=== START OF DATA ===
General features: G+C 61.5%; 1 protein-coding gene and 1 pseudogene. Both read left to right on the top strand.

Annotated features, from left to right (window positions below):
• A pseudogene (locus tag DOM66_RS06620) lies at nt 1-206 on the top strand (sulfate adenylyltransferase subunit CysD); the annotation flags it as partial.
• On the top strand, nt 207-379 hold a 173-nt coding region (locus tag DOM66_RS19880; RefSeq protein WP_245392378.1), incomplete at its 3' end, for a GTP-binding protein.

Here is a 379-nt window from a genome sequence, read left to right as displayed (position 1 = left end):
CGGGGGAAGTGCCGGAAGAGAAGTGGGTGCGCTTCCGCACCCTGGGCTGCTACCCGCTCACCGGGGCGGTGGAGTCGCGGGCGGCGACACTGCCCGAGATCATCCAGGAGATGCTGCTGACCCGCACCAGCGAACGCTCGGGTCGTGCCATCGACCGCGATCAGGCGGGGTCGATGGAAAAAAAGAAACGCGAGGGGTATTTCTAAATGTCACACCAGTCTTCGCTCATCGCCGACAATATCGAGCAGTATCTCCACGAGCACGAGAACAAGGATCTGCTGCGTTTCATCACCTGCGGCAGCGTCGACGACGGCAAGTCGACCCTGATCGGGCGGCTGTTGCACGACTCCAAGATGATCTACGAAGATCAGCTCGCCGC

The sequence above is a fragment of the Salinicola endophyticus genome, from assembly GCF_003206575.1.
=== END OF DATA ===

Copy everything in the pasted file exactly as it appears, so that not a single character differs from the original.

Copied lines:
General features: G+C 61.5%; 1 protein-coding gene and 1 pseudogene. Both read left to right on the top strand.

Annotated features, from left to right (window positions below):
• A pseudogene (locus tag DOM66_RS06620) lies at nt 1-206 on the top strand (sulfate adenylyltransferase subunit CysD); the annotation flags it as partial.
• On the top strand, nt 207-379 hold a 173-nt coding region (locus tag DOM66_RS19880; RefSeq protein WP_245392378.1), incomplete at its 3' end, for a GTP-binding protein.

Here is a 379-nt window from a genome sequence, read left to right as displayed (position 1 = left end):
CGGGGGAAGTGCCGGAAGAGAAGTGGGTGCGCTTCCGCACCCTGGGCTGCTACCCGCTCACCGGGGCGGTGGAGTCGCGGGCGGCGACACTGCCCGAGATCATCCAGGAGATGCTGCTGACCCGCACCAGCGAACGCTCGGGTCGTGCCATCGACCGCGATCAGGCGGGGTCGATGGAAAAAAAGAAACGCGAGGGGTATTTCTAAATGTCACACCAGTCTTCGCTCATCGCCGACAATATCGAGCAGTATCTCCACGAGCACGAGAACAAGGATCTGCTGCGTTTCATCACCTGCGGCAGCGTCGACGACGGCAAGTCGACCCTGATCGGGCGGCTGTTGCACGACTCCAAGATGATCTACGAAGATCAGCTCGCCGC

The sequence above is a fragment of the Salinicola endophyticus genome, from assembly GCF_003206575.1.